April 9, 2007

Kathy Diamond - Over


Genius is one of those words that gets flung about and ends up bruised for the flinging. There’s always the value gap between labels of praise and the objects they’re stuck on—it’s something that’s too easy to say, and too difficult to be. Or (to mix metaphors), peel the label and you’re left with a sticky residue that gathers dirt. So, having framed and disclaimed Maurice Fulton by implication, let’s just say—it’s really good that such a multi-talented producer has found in Kathy Diamond a vocalist whose chords sympathize with his key qualities. Both the first fantastic All Woman EP and, now, “Over” intimate a collaboration that could see one of the year’s most accomplished syntheses of house, funk, disco and ‘80s-inflected pop.

“Over” harks far further back to its ‘70s roots than the former single, which swung off a slapping bassline and a big funk clap. Here it’s all organs and hall-size reverb, which lend a soaked stage for Fulton to let rip. Diamond’s vocals seem to get a little lost in the “big room”—another sound/effect in the overall instrumental. In fact, whether with or without the vocal, neither mix reaches the heights of the funky lowdown on “All Woman.” Yet between these two singles there exists a range of sounds and directions that begs for exploration and suggests the imminent arrival of something truly great. That’s all I’m going to say.

Permanent Vacation / PERMVAC 008-1
[Peter Chambers]

February 2, 2007

Kathy Diamond - All Woman


Peter Chambers: Maurice Fulton has been at it for quite a while, producing everything between trancey techno, house, dub-disco, electro pop, and jazztronic. What’s so striking though, aside from the effortless versatility of his productions and the musicianship and acute ear he brings to everything his touches, is how much he manages to excavate polished and personal sounding gems from tired genres. Like Hans-Peter Lindstrom, Fulton has a knack for generating space in his recordings. His instrumental versions add to the groove by subtracting clutter, following George Clinton’s edict that “funk is what you don’t play.” This recent EP with Kathy Diamond sends him to the sparkling dub end of space disco, armed with slap bass, fruity keys and mad-isms. Like recent remix work for Hot Chip and !!!, this EP has got a sense of ease to it, and grooves along, propelled by a self-assured succession of reverbed claps, skittering bongos, and wiggling synths. The B-side gets you an instrumental version, which stands equal scrutiny with the vocal cut. Kathy or no Kathy, this is one of the biz’ most talented people, doing their best work.

Nick Sylvester: I first heard this on Tim Sweeney’s Beats In Space program a few weeks ago actually. Reminds me of Chaka Khan’s “Ain’t Nobody” though this night does actually last forever, if that makes sense: excessive slapbass, conga accents of the “afro-electro-disco-funk” variety, the heavily FX’d Wurlitzer rhythms, “I came, I saw, I conquered your heart,” etc. Plus Diamond, who is Sheffield-from but London-in at the moment, has legitimate pipes, none of the whispery quote-naďve girlfriend-of-producer stuff that OK yeah I’ve come to like a lot too. Either way, this is a Maurice Fulton production, which means the bass kicks are taut, and the snare clacks and handclaps combine on the twos and fours just a millisecond out of sync. I’m not sure how much longer it’ll be before that multitracked vocal harmony breakdown goes from cheesy-irresistible to merely cheesy, but let’s be fair: not all Rufus breakdowns aged well either.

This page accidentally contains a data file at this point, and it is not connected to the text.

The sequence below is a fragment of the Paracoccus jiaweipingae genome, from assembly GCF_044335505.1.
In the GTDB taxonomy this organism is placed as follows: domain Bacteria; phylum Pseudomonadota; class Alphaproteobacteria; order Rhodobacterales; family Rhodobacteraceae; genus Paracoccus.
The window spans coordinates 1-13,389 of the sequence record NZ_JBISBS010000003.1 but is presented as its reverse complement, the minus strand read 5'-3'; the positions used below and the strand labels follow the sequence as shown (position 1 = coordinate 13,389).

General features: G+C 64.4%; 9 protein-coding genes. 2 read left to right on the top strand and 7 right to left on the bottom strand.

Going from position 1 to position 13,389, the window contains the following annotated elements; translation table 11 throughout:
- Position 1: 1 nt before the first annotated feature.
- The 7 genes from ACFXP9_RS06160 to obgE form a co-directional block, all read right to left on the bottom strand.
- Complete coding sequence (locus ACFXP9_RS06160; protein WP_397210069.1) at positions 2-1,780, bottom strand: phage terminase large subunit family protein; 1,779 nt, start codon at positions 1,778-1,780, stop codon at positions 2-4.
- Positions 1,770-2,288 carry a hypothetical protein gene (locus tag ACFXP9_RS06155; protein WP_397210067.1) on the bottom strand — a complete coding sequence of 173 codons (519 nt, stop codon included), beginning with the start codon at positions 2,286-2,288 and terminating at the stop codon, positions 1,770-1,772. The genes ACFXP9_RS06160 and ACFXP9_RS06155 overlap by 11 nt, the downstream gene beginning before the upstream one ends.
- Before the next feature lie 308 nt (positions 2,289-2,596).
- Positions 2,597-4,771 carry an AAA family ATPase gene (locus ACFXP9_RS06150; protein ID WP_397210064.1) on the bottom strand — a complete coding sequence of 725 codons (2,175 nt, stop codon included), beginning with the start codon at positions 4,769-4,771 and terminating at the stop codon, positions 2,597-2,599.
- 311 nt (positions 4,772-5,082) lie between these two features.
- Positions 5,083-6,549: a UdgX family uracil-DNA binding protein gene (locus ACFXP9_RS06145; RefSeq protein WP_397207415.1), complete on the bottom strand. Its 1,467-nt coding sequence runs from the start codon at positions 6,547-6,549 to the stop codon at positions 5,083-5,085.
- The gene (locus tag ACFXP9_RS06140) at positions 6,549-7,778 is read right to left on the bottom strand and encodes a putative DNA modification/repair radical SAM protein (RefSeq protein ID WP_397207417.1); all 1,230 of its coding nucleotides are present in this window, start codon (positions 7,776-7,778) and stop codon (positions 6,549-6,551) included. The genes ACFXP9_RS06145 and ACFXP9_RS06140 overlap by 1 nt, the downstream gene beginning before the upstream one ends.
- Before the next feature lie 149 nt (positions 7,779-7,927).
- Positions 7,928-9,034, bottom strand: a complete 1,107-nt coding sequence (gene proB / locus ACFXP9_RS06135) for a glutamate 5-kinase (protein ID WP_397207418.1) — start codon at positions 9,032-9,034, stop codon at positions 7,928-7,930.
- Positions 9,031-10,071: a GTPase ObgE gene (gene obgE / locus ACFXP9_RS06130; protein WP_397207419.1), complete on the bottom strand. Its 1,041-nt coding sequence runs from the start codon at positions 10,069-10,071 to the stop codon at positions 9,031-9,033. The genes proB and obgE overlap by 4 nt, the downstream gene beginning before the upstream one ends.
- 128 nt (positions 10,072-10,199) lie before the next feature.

Permanent Vacation / PERMVAC 005-1

December 1, 2006

Lizzy Mercier Descloux - Zulu Rock

Call it synergy: Lizzy Mercier Descloux’s self-titled third album (repackaged here as Zulu Rock) paired the urgent optimism of the French singer with the sweet, sunny sounds of local South African musicians. Predating Paul Simon’s worldbeat excursions on Graceland, Zulu Rock expanded on the funky Afro/Caribbean flirtations of Mambo Nassau, adding in bits of reggae, French pop, and African highlife, while removing the last traces of the atonal post-punk bite Descloux showed early in her career. Throughout the liner notes of all her reissues on the Ze label, Descloux is described as someone that empathically embraced the culture she was in, whether it be Paris, Manhattan, Nassau, Johannesburg, or Rio de Janeiro. But don’t call it dilletantism, call it an infatuation with music and life. And that’s something inspiring.

CBS Records / Ze Records
1984 / 2006

[Michael F. Gill]

September 22, 2006

Mathew Jonson - Automatic


Mathew Jonson’s EPs don’t contain tracks so much as the blueprint for an evolving arrangement, one that’s only completed once it’s de/re-constructed in his own scorching live sets. He’s one of the few “producers” who, like the blues greats, have to be seen live to be understood properly. If his earlier work blissed out or brooded away on its own beautiful arpeggiating melodies, recent EPs have seen him return to the low-end party with bells on. “Automatic,” very much like “Zombie Bikers” before it, sounds like Zapp and Roger on mushrooms in the sunshine, or maybe Jonson hallucinating about seeing Zapp and Roger in the sunshine, while on mushrooms (ahem). It’s the B side that deserves your hard earned fungi though; it’s a massive expanse (a veritable Jonsonscape) of swirling drums and revolving grooves, turning and turning in and out of itself for nearly twelve minutes, only exhausting itself right toward the very end as it dissipates into the past, like the clouded memories of a hedonistic weekend.

Wagon Repair / WAG 016
[Peter Chambers]